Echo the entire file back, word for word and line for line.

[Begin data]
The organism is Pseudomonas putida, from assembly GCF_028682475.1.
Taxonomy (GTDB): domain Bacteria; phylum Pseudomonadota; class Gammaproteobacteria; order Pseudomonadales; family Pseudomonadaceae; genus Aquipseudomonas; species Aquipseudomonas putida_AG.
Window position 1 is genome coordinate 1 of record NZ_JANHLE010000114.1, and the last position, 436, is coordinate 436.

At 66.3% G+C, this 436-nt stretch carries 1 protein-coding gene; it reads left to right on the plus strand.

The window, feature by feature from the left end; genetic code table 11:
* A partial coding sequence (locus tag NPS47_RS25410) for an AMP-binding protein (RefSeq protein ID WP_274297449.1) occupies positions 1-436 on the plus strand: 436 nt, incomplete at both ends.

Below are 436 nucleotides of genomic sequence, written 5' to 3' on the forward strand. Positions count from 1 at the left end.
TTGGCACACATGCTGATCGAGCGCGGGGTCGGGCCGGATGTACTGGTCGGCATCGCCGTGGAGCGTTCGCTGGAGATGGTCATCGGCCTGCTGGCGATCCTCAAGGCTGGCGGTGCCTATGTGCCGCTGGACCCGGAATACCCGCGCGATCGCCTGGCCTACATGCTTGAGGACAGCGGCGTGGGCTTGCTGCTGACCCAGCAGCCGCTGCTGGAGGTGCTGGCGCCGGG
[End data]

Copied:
The organism is Pseudomonas putida, from assembly GCF_028682475.1.
Taxonomy (GTDB): domain Bacteria; phylum Pseudomonadota; class Gammaproteobacteria; order Pseudomonadales; family Pseudomonadaceae; genus Aquipseudomonas; species Aquipseudomonas putida_AG.
Window position 1 is genome coordinate 1 of record NZ_JANHLE010000114.1, and the last position, 436, is coordinate 436.

At 66.3% G+C, this 436-nt stretch carries 1 protein-coding gene; it reads left to right on the plus strand.

The window, feature by feature from the left end; genetic code table 11:
* A partial coding sequence (locus tag NPS47_RS25410) for an AMP-binding protein (RefSeq protein ID WP_274297449.1) occupies positions 1-436 on the plus strand: 436 nt, incomplete at both ends.

Below are 436 nucleotides of genomic sequence, written 5' to 3' on the forward strand. Positions count from 1 at the left end.
TTGGCACACATGCTGATCGAGCGCGGGGTCGGGCCGGATGTACTGGTCGGCATCGCCGTGGAGCGTTCGCTGGAGATGGTCATCGGCCTGCTGGCGATCCTCAAGGCTGGCGGTGCCTATGTGCCGCTGGACCCGGAATACCCGCGCGATCGCCTGGCCTACATGCTTGAGGACAGCGGCGTGGGCTTGCTGCTGACCCAGCAGCCGCTGCTGGAGGTGCTGGCGCCGGG